My poor groin…
As I wrote a few months ago, I managed to pull my right groin muscle playing soccer with some of the hypercompetitive South American fathers from my son’s team.
Well, with a little rest, it healed. Or so I thought.
But while skiing with the family in Breckinridge, I took a turn too fast, wiped out… and felt my poor groin pop.
I’m able to walk… with a limp. But I won’t be doing anything remotely athletic for at least a few weeks.
Maybe it’s my physical discomfort… or maybe it’s the fact that I’m sitting alone at the lodge while my wife and kids enjoy a nice day on the slopes… but something I read in this week’s Barron’s really put me in a foul mood.
Vito Racanelli writes,
There’s one number that explains a lot of things: 5.52%. Over the 20 years ended 2018, that’s been the nominal compound annual growth rate (CAGR) of the S&P 500.
It might not feel like it after a decade-long bull market, “but we are coming off 20 of the worst years for compounded returns since the Great Depression,” says Nicholas Colas, co-founder of DataTrek Research. The average trailing 20-year market CAGR since 1928 is 10.7%. Blame the two negative-35%-plus bear markets since 2000.
Over the past 20 years, the market has returned barely half its long-term average annual gains. And I’m willing to bet that most investors saw returns even lower than that. (Most investors tend to sell near bottoms and miss out on the most explosive early years of a bull market.)
But this is where I start to get grouchy. Colas goes on to suggest that, since we’re coming off a lousy 20-year stretch in the market, the next 20 years should be a lot better due to mean reversion.
In other words, in order for the market’s long-term returns of 10.7% to hold, we have to see annual returns well above 10.7% in order to make up for the past 20 years of just 5.52% returns.
This may be the stupidest argument I’ve ever heard. And trust me, I’ve heard some ludicrous arguments over the years.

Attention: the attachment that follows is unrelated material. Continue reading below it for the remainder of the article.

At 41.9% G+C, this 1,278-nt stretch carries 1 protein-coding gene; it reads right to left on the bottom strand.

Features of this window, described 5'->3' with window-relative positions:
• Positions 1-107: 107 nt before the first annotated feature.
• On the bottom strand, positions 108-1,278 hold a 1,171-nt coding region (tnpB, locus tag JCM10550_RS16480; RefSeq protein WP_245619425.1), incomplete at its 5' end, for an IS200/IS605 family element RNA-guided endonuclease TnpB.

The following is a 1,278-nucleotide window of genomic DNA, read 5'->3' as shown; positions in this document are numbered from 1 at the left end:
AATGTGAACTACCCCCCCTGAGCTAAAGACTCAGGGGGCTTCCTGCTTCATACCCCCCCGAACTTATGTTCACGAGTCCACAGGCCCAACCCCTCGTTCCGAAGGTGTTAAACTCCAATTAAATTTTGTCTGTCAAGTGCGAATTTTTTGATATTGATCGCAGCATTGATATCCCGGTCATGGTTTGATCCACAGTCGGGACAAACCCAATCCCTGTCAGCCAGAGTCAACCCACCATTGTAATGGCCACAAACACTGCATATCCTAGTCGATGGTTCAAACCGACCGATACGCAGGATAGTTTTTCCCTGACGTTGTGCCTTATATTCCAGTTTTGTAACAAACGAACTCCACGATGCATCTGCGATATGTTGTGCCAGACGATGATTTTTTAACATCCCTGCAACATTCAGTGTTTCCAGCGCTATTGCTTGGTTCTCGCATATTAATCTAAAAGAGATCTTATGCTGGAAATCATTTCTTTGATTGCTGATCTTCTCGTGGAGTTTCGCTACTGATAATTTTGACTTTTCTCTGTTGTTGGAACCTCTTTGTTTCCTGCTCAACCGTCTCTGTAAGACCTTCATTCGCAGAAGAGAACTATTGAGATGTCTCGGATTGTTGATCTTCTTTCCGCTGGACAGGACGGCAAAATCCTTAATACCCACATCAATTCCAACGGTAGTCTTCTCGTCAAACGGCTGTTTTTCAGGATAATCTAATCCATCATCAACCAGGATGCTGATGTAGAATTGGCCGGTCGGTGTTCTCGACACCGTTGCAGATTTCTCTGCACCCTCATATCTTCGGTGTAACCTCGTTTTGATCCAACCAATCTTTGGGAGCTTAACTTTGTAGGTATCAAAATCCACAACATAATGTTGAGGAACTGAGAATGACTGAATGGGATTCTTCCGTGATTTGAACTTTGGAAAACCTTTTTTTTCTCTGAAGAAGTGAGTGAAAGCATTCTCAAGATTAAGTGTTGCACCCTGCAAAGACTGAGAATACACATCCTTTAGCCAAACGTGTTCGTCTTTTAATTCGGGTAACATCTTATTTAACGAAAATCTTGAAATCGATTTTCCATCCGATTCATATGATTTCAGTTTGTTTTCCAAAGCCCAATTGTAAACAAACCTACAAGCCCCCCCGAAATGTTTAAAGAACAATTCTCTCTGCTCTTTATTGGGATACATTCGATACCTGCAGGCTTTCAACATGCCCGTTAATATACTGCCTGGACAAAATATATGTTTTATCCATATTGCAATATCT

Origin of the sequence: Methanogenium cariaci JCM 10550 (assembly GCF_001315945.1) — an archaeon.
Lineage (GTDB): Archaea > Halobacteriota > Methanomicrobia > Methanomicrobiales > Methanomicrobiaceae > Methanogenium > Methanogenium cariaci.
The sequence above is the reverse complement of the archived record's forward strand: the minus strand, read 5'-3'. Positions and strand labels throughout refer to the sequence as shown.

Let’s start with valuations.
A big reason for the market’s lackluster performance over the past 20 years is that we started the period in 1998… smack dab in the middle of the largest stock bubble in U.S. history. At the beginning of 1998, the S&P 500 traded at a P/E ratio of 24, well above the long-term average.
The returns you earn are a product of the price you pay. If you overpay, your returns are going to be lousy. Anyone buying in 1998 paid too much for their stocks and then had to accept lower returns over the next 20 years. It’s really that simple.
Now, let’s compare this to the preceding 20-year period, 1978 to 1998. Over that period, the S&P 500 returned about 14% per year, well above the long-term market average.
Again, it’s simple. In 1978, after a decade of stagflation, the market was cheap. The S&P 500 traded at a P/E ratio of just 8. Anyone buying in 1978 was buying at a bargain-basement price and thus enjoyed a fantastic 20 years of returns.
So, where are we today?
Unfortunately, it’s looking a lot more like 1998 than 1978. The S&P 500 trades for about 20 times earnings.
Now, we can split hairs as to whether the P/E ratio is the best metric to use here. But other metrics, such as the cyclically-adjusted price/earnings ratio (“CAPE”) or the price/sales ratio tell a very similar story. Stocks are not cheap today. And thus it’s not realistic to expect returns over the next 20 years to be much better than over the last 20.
I could end my rant here, but I’m just warming up.
This is bordering on market heresy, but I also take issue with the notion that stocks “have” to return around 10.7% per year.
In 1928, the stock market was still the wild, wild west. It wasn’t really regulated, and it was essentially a casino for rich people. There were no 401ks, and the average American had no access or exposure to stocks. The market didn’t really become accessible to the average American until the 1950s, when mutual funds became popular. And even then, few Americans were investors. I’d argue that investing didn’t really go mainstream until the late 1980s.
Furthermore, up until arguably the 1940s, the United States was still an “emerging market.”
Compare that to today. Virtually every middle-class American has at least indirect exposure to the stock market via their company 401k plan or pension, and the capital markets are tightly regulated by an alphabet soup of government agencies.
All else equal, a highly-regulated and developed market should produce returns that are lower than those of a loosely regulated emerging market. The returns have to be higher in a wild emerging market in order to justify the risk.
I’d argue that the 5.52% returns of the past 20 years are the better example of what we should expect going forward than the 10% of decades past. This is the “new normal” for a developed market with broad participation trading at premium prices. And in order to get that 5.52% annual return, you’re going to have to stomach a lot of volatility.
I don’t know about you, but that sounds like a lousy deal to me.
I don’t want to buy, hold, and pray for 5.52% annual returns. The good news is that I don’t have to. In my Peak Income newsletter, I look for attractive income opportunities that are off the beaten path. It’s not at all uncommon for me to find stocks or closed-end funds paying 8% or more in dividends alone, not including any capital gains.